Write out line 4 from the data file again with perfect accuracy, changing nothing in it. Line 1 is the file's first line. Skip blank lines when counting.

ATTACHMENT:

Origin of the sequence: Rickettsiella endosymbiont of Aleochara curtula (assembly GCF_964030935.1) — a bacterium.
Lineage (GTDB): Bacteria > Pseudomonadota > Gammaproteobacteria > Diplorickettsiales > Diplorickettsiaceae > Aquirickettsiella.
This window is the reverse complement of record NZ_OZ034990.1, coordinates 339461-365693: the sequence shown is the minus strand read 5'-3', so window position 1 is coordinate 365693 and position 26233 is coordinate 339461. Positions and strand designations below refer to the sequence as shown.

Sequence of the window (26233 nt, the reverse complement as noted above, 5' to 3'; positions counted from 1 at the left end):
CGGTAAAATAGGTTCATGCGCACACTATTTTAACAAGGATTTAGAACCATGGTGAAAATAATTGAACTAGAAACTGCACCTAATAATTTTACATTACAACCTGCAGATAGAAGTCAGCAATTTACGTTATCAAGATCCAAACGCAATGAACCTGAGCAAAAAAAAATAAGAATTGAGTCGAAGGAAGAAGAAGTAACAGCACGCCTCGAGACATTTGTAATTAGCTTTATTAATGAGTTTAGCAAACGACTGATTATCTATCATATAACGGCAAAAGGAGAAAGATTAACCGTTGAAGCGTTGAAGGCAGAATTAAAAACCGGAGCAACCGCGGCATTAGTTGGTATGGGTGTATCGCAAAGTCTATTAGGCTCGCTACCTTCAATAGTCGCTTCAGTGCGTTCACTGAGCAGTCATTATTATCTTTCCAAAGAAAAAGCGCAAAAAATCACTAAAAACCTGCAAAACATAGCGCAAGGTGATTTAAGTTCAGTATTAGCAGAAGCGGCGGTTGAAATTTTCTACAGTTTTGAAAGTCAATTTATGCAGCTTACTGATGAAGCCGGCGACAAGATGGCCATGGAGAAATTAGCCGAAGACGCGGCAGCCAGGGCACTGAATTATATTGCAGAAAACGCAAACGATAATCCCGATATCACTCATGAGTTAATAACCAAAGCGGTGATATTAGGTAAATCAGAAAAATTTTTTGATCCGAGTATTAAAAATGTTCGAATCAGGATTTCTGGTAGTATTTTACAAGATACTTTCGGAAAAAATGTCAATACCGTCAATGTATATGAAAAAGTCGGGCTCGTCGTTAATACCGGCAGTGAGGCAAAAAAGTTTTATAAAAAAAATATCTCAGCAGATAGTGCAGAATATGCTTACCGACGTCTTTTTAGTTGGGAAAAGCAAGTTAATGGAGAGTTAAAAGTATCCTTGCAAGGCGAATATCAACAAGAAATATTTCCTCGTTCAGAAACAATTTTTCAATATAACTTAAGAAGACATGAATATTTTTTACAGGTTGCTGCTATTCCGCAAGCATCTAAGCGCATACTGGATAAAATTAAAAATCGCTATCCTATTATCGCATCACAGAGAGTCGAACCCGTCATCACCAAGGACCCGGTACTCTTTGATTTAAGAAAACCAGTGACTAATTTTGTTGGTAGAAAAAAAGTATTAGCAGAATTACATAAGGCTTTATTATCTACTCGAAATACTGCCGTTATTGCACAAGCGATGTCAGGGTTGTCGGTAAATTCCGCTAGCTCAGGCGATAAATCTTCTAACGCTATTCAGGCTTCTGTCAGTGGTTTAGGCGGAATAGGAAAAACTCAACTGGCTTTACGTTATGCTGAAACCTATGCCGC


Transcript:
Sequence of the window (26233 nt, the reverse complement as noted above, 5' to 3'; positions counted from 1 at the left end):